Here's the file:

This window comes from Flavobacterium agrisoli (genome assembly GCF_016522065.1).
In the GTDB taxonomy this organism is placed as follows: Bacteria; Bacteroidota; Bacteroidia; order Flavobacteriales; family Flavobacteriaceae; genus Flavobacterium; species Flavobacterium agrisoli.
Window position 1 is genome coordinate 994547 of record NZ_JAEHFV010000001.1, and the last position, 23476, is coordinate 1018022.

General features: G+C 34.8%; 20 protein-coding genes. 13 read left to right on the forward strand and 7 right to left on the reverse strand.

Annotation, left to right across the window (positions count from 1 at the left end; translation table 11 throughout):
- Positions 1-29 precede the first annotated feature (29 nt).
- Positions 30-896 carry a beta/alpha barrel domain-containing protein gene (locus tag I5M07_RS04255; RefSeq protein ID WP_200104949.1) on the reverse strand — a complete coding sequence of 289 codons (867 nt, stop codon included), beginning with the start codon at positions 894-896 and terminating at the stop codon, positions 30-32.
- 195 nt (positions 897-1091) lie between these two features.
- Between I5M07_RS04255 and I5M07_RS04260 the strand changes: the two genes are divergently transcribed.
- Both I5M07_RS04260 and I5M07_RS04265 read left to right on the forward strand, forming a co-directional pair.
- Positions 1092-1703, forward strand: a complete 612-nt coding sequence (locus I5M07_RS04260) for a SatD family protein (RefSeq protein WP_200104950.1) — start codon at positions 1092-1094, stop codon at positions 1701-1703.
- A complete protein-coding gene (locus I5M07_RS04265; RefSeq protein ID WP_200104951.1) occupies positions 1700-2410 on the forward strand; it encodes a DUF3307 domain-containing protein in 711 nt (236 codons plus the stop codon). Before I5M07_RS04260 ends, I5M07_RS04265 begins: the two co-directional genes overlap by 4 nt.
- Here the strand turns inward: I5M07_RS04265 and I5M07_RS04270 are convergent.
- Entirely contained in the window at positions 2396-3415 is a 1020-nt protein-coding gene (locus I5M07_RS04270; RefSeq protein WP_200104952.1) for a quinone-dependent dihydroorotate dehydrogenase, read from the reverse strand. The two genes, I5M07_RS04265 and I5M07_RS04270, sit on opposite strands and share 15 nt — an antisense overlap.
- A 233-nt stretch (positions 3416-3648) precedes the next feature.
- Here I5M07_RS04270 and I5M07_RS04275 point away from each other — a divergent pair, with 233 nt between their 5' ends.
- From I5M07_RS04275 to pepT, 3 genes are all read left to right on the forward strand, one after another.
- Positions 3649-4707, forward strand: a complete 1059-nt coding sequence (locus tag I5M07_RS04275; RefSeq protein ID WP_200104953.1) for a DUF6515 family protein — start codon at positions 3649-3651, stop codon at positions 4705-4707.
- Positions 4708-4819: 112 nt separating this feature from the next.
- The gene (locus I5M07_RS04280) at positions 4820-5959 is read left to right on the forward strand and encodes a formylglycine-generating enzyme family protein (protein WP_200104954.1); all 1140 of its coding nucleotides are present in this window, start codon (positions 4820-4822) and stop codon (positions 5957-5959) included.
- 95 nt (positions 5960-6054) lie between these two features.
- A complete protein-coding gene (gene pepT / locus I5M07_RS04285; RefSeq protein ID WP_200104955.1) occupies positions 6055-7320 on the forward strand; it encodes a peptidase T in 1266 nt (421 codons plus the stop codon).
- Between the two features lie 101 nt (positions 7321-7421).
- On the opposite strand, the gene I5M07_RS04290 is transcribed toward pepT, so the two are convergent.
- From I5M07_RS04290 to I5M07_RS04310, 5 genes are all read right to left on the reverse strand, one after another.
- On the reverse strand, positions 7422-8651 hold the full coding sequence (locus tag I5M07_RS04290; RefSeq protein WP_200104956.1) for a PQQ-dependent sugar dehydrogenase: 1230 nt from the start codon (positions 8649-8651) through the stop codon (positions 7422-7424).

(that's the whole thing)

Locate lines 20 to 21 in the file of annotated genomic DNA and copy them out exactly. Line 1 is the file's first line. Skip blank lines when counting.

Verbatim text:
- The gene (locus I5M07_RS04280) at positions 4820-5959 is read left to right on the forward strand and encodes a formylglycine-generating enzyme family protein (protein WP_200104954.1); all 1140 of its coding nucleotides are present in this window, start codon (positions 4820-4822) and stop codon (positions 5957-5959) included.
- 95 nt (positions 5960-6054) lie between these two features.